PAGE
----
Should We Blame Pharmacies or the Government for Opioid-Related Deaths?

Yesterday’s Cleveland federal jury found three pharmacy chains to have contributed to “public nuisance” caused by oversupply prescription opioids. This verdict is the first to hold retailers legally responsible for the opioid crisis. It follows two previous rulings that rejected similar claims by drug manufacturers in California and Oklahoma.

In these and thousands of other cases brought by local or state governments against legal drug providers for opioid-related death and addiction, the courts are asked to narrow down one chain in an extensive causal chain. The chain also includes actions of state and federal regulators.

In the Ohio case, Lake and Trumbull counties argued that the defendants—CVS, Walgreens, and Walmart—had ignored “red flags” indicating that some of the prescriptions they filled were medically inappropriate. They claimed that the defendants had only filled seemingly valid prescriptions for legal medication approved by licensed and regulated physicians. They also emphasized how important government agencies, such as FDA and Drug Enforcement Administration, played in overseeing distribution of prescription opioids. This made them complicit in what the plaintiffs claimed was a public nuisance.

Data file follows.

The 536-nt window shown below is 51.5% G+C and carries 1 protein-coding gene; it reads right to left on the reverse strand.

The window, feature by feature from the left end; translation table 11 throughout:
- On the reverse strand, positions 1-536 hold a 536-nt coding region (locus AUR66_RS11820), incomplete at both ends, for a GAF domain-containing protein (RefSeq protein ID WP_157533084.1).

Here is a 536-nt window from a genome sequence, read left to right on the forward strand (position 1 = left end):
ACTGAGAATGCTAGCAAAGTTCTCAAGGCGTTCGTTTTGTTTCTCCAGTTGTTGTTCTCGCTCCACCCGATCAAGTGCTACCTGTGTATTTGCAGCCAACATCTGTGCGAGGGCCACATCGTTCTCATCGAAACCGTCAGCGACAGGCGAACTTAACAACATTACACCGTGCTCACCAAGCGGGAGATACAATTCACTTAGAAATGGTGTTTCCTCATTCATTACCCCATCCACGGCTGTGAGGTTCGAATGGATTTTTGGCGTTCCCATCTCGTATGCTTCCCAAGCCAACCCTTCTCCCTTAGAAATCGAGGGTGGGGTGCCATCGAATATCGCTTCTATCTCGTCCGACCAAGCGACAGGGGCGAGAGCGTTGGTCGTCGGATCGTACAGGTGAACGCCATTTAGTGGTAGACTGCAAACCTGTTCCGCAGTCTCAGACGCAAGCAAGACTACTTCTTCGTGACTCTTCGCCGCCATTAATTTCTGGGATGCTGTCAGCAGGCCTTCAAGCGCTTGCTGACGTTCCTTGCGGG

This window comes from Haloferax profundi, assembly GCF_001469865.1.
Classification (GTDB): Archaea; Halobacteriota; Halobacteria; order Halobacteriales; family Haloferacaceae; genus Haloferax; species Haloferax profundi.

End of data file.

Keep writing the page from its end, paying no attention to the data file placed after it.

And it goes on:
The government also is responsible for the damage caused by its poor efforts. ReduitAs shown in a case involving Brent Slone (Kentucky), who died after seeing his pain medication suddenly cut, opioid prescriptions can be dangerous. CaSonya, his wife, filed a lawsuit against Commonwealth Pain and Spine. She claimed that the clinic denied her husband proper pain management. In August of last year, the Louisville jury awarded $7 million to her and their daughter. As STATAndrew Joseph, reporter on the case, gives an in-depth and insightful account. The government’s apparent counterproductive attempts to lower opioid-related death rates by restricting access to pain medications is clearly evident.

Joseph reports that Slone sustained injuries in 2011 from a car accident. He had a “broken pelvis”, a “compressed spinal cord” and was also left with chronic pain. In 2014, he was taking painkillers and had already sought help at Commonwealth Pain and Spine. After a series of operations, his daily dose of morphine was approximately 240 milligrams equivalents (MME). However, it eventually climbed to a maximum of 540 MME.

Joseph points out that Slone’s care “coincided” with efforts to correct opioid prescribing. In response to the rising number of opioid-related deaths regulators and legislators tried to stop all pain pill prescribing. Slone and other chronic pain sufferers were a target in the efforts to reduce opioid use.

The number of prescriptions for opioids per 100 Americans has fallen by 28% between 2010 and 2017. During the same period, the rate of high-dose opioid prescriptions—defined as 90 MME or more per day—fell by 56 percent. The Centers for Disease Control and Prevention, CDC published guidelines in 2016, which were widely misinterpreted by the CDC. They recommended doctors not exceed the 90-MME limit.